Love and Sex in the Time of Misogyny

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“Woman in Love” stainless steel, 1983, Bob Haozous at the Heard Museum, Phoenix, Arizona. Photo credit: Josephine Ensign/2016

Prostitution is commercial sexual exploitation and no, I’m not throwing women under the bus by stating this, and yes, I am a feminist. Prostitution is not a victimless crime. Prostitution is a public health issue. Prostitution is a significant part of continued and even accelerated violence against women and children. Amnesty International‘s prostitution policy, which was enacted on May 26, 2016, frames prostitution as sex work, pimps as legitimate sex business operators, and johns as deserving customers. Did Amnesty International sell its human rights soul to the highly lucrative and heavily male-dominated sex industry?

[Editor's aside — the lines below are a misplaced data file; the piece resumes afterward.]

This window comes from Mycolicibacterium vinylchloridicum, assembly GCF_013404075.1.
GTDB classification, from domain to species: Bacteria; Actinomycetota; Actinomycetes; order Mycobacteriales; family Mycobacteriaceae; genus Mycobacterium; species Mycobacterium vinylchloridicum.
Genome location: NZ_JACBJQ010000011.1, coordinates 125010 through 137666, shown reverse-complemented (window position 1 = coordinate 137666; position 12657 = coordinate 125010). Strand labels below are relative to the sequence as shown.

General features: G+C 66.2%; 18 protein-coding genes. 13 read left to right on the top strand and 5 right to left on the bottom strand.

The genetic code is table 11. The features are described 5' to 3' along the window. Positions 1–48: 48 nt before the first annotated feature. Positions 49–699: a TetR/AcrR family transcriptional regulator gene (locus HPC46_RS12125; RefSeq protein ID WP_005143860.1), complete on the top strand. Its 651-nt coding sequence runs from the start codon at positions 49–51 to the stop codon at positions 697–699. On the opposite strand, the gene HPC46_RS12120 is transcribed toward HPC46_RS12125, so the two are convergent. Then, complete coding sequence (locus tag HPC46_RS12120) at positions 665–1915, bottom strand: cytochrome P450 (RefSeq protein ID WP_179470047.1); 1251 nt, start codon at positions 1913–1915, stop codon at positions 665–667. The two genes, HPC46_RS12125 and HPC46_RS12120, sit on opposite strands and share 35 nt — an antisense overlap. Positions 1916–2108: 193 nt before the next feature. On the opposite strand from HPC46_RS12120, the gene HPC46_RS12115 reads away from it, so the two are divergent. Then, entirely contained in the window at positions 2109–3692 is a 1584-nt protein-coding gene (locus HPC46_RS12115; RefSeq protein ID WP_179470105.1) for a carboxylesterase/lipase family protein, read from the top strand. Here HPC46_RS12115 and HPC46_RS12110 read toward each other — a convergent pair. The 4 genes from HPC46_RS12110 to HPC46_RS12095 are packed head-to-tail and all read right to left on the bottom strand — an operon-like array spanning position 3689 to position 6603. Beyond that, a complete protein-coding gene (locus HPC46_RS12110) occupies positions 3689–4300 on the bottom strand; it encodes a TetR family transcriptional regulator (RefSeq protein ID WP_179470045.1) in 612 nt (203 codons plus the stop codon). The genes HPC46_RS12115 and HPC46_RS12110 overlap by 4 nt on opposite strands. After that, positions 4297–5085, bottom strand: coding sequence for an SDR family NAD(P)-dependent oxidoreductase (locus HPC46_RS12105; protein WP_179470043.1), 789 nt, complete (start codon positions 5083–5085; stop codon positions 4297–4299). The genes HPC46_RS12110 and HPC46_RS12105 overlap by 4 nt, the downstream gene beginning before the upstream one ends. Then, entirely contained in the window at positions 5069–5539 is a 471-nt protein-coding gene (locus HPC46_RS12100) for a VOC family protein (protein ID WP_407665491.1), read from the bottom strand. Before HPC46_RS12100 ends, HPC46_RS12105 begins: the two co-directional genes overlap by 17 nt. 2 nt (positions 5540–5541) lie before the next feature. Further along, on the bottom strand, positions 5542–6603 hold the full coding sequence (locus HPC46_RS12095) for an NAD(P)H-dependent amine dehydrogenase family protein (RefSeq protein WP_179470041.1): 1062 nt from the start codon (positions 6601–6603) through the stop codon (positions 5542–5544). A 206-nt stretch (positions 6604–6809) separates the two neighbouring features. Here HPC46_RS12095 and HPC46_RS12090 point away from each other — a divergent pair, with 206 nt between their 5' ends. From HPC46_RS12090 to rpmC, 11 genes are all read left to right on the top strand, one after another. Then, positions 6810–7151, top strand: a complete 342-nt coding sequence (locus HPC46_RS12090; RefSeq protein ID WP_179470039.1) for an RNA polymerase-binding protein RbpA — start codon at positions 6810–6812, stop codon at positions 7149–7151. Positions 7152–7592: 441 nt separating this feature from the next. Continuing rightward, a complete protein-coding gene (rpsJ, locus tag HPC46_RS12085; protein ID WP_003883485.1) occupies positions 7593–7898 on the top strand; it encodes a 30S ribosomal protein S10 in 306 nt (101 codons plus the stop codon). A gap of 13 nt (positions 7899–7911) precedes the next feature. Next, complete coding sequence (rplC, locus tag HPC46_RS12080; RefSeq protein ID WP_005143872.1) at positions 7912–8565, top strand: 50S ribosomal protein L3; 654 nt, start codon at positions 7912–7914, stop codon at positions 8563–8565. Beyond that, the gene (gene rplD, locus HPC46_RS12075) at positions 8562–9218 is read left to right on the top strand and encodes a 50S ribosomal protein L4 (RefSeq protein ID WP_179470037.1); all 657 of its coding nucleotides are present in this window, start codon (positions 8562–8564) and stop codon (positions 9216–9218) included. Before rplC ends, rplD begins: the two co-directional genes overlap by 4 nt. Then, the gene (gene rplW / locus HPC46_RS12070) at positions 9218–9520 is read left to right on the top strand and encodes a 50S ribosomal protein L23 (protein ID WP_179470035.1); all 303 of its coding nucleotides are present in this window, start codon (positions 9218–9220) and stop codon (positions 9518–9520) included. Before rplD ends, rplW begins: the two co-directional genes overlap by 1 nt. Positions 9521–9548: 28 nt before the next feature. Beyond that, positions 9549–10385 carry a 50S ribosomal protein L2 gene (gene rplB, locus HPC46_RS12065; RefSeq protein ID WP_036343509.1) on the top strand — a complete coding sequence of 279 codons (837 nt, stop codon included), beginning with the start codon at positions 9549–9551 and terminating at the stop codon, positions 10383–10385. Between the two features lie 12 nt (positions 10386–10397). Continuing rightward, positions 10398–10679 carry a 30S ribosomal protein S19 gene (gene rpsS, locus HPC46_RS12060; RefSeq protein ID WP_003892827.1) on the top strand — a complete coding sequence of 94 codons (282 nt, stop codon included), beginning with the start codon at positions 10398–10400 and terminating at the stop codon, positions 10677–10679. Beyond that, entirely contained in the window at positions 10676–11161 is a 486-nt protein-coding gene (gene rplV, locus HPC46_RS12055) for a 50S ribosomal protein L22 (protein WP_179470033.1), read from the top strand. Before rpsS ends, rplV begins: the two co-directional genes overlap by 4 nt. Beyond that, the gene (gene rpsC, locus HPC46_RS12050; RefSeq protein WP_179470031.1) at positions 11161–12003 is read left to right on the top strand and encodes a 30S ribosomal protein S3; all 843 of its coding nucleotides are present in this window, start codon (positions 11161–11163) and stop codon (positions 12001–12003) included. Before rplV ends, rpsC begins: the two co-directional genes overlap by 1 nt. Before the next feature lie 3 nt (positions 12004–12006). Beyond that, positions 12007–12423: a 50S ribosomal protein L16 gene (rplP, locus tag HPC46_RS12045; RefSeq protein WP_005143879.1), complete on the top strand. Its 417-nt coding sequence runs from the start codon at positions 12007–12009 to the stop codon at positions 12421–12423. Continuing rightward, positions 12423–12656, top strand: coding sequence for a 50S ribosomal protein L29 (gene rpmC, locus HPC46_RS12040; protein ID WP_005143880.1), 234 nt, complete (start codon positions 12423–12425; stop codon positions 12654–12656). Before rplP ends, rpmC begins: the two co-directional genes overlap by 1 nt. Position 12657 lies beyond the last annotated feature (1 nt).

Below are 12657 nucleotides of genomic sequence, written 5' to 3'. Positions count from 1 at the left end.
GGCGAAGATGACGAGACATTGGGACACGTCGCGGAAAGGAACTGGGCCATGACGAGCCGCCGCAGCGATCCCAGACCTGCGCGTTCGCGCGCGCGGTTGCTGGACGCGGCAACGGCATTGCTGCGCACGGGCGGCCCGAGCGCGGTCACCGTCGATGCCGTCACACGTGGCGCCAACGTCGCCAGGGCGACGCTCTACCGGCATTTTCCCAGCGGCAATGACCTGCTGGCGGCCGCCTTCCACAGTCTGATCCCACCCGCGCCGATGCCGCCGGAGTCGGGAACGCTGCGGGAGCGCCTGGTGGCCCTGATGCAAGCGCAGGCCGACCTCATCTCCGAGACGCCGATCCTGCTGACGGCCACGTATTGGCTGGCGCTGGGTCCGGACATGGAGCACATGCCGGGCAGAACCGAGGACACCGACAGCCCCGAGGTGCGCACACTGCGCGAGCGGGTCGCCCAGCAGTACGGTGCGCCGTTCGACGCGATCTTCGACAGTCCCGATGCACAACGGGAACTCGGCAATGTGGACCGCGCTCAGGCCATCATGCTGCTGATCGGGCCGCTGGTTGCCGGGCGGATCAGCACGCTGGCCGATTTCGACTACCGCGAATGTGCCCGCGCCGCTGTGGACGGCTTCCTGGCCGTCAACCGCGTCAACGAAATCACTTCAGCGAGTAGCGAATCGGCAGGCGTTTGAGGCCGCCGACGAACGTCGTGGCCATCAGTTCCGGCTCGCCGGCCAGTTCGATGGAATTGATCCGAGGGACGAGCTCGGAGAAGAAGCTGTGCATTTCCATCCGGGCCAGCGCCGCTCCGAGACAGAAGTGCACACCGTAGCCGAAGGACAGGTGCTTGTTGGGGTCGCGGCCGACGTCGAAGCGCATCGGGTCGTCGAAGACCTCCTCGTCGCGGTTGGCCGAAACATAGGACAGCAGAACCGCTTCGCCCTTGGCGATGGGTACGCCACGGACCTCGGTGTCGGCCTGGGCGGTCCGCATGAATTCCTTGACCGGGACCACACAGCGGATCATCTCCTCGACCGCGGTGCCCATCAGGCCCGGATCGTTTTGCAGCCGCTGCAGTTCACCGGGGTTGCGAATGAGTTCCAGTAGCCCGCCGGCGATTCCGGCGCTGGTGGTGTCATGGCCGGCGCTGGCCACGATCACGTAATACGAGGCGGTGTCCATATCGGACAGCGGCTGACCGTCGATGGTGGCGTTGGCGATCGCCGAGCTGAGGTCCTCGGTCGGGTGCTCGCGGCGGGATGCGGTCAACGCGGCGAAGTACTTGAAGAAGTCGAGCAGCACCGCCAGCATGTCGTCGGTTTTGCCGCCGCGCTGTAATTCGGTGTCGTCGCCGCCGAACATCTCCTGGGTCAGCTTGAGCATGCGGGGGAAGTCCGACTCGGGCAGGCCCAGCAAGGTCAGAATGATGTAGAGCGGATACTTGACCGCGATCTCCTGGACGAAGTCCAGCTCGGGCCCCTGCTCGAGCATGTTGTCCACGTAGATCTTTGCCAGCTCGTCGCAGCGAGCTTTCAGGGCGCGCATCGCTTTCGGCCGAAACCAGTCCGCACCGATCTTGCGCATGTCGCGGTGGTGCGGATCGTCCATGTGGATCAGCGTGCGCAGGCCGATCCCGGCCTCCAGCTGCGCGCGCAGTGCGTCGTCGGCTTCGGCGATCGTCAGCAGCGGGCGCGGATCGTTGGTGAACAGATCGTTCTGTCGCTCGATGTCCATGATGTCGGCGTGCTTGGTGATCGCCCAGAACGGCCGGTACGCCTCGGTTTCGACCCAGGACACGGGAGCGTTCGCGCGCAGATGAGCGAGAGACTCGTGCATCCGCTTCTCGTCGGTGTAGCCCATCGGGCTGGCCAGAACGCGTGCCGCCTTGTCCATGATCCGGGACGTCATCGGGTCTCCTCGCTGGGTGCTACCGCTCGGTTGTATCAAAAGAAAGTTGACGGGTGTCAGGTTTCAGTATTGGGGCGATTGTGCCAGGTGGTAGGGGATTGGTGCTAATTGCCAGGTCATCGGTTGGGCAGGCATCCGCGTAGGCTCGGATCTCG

Consider this: “The commercial sex industry is sustained through violence and exploitation. Prostituted people live with the daily threat of violence. Traffickers and pimps are not the only abusers—buyers cause tremendous harm through the repeated sexual use of women and children and other physical and psychological violence. Sex buying exploits vulnerable people and hurts our communities.” (source citations at Ending Exploitation.)  The vast majority of women and children who are prostituted come from poor and marginalized communities and have histories of childhood sexual abuse. The typical age of entry into prostitution is 12-15 years of age and upwards of 90% of all prostituted women and children want to leave “the life.” And in countries that legalize/decriminalize/regulate prostitution, the demand increases as does the number of women and children (typically, again, from impoverished and marginalized communities) trafficked into prostitution.